Publisher: Thomas & Mercer
Author: Kylie Brant
Release: January 1st 2018
Received: Amazon First Reads
Warnings: Kidnapping, torture, rape
I received a copy of Pretty Girls Dancing from the Amazon First Reads program. There is no requirement for me to review this novel, but I am choosing to do so.
Pretty Girls Dancing is Kylie Brant’s latest novel, and is described as a dark thriller. A series of kidnappings/murders is devastating a small town and the families involved. The world is believed to be done by a serial killer called the Ten Mile Killer (TMK for short). The description made it all sound pretty interesting, and with there being no fantasy selections in the First Reads selection for the month, I figured why not? (Like I’m ever going to complain about a free book!).
Warnings first: Okay, so a lot of this is probably pretty obvious from the description of the novel. The TMK villain kidnaps and tortures little girls. While the torture is necessarily graphic, it is still very much torture. Bodies are found during the course of the novel, as is (spoiler warning) a surviving victim. While they don’t use the word, it’s very clear that she has been sexually assaulted by her TMK captor. I know these themes can be upsetting to many, so just be aware of them going in.
I actually think that Pretty Girls Dancing had a lot of potential, and a lot going for it. For starters, the name is unique (as far as thriller titles go, its pretty standout), and the cover is evocative. With just those two pieces of information we can gather that the victims of whatever crime is happening inside (and how could it be anything else?) are likely to be ballerinas or another form of dancers. Then there’s the actual plot; pretty interesting on the whole, but there were some flaws in the follow-through and conclusion. I do want to give credit for creativity however.
I respect that Brant wanted to design their own serial kidnapper/killer for this novel. However, I feel that with any threat of this nature there should probably be a lot more tension than I felt while reading this. Yes, of course I was concerned about Whitney (I never had any hope for Kelsey though, sorry), but that only stretched so far. At a certain point I was relieved when I thought I wouldn’t be reading from her perspective anymore – that is not to say that I wished she was dead, just that I didn’t want to keep going back to her POV. It was all either really traumatic of dreadfully slow with her, so I would have rather left it all out.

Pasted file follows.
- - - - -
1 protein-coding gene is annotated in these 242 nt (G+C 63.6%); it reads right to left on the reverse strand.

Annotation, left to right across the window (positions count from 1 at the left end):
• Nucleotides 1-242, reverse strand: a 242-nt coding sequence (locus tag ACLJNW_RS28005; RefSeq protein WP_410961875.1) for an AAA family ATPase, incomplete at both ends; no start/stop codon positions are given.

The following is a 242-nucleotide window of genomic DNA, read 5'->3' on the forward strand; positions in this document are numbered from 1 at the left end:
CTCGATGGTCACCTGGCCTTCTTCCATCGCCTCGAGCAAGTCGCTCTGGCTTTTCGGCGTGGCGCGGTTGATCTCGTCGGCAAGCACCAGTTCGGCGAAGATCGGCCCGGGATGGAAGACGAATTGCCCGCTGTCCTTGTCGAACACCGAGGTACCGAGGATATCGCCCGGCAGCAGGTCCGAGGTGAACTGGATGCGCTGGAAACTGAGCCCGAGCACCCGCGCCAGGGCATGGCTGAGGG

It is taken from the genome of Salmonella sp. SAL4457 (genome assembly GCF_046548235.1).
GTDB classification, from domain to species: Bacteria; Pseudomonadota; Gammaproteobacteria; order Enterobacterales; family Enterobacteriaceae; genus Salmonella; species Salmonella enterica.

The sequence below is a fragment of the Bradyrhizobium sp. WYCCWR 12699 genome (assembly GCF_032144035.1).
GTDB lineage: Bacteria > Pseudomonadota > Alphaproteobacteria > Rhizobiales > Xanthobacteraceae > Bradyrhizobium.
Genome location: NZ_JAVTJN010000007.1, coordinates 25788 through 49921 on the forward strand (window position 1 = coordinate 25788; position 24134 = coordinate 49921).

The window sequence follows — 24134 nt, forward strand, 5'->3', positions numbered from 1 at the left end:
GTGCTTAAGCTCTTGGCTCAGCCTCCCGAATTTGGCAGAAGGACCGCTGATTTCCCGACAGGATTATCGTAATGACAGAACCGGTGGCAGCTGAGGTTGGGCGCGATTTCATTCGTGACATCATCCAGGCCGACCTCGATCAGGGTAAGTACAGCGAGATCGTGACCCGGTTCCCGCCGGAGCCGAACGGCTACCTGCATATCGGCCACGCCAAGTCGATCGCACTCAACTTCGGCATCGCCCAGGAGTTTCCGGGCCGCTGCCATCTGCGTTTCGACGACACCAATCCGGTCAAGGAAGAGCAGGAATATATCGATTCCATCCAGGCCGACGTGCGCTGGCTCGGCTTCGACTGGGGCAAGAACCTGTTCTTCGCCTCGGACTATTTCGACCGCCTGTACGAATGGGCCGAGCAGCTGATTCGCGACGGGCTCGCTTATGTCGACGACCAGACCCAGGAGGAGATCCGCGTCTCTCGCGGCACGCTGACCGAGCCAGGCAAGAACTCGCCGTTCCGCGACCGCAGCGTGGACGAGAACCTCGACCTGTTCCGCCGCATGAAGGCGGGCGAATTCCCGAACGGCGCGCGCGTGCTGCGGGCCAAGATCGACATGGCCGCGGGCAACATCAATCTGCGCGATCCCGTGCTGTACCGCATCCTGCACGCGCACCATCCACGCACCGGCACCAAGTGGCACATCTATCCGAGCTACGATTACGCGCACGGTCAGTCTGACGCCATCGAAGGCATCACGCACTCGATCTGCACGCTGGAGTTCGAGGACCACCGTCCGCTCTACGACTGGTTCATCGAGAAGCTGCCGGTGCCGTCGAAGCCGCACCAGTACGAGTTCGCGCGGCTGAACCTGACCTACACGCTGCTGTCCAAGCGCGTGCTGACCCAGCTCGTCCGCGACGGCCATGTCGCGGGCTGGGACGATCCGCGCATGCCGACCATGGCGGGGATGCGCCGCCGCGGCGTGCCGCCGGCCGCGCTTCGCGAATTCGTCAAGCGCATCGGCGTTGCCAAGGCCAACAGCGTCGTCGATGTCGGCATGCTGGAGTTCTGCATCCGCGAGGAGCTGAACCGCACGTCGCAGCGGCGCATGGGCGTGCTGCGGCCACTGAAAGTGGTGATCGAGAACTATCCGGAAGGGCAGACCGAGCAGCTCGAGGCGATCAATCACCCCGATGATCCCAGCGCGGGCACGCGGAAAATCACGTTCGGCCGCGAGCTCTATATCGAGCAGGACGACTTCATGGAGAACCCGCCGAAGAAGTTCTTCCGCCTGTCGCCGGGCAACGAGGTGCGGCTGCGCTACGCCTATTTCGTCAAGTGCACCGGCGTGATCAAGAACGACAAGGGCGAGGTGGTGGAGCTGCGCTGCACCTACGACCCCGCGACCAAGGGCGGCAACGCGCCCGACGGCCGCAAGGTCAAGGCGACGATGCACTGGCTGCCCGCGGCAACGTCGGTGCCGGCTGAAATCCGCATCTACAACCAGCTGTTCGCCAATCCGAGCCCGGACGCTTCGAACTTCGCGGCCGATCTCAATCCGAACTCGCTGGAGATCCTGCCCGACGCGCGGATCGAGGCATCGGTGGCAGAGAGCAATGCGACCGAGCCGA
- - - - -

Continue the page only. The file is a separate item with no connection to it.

I’m conflicted about how I feel about the note Whitney found (not saying who left the note, for sake of spoilers). It reminded me very much of the climactic scene with Evey in V for Vendetta (the one recreating what V went through). Part of me liked this connection, the other part was disappointed that there wasn’t more to this scene; that the novel didn’t ‘own’ it, so to speak.
The reason I’m not giving this novel a higher rating than I am (because again, great bones for a story here) is because the pacing was pretty uneven throughout, and I was pretty disappointed with the ending, on the whole. The pace would fluctuate between being painfully slow and stilted to sudden bursts of action. But mostly it was the former.
As for the conclusion…dare I say it felt cheap? I don’t realistically see how the killer could have hidden the way he did (intentionally being vague for sake of spoilers). I know realism doesn’t always have to come into play with a thriller series, but I like it when they’re more believable than not.
Despite ending up not loving Pretty Girls Dancing, I will say that I found it memorable, and that I think I would like to keep an eye on Brant’s work in the future. I think she has a lot of potential, at least based off of the core plot I was seeing here. And I still absolutely love the title of this novel, so brownie points for that.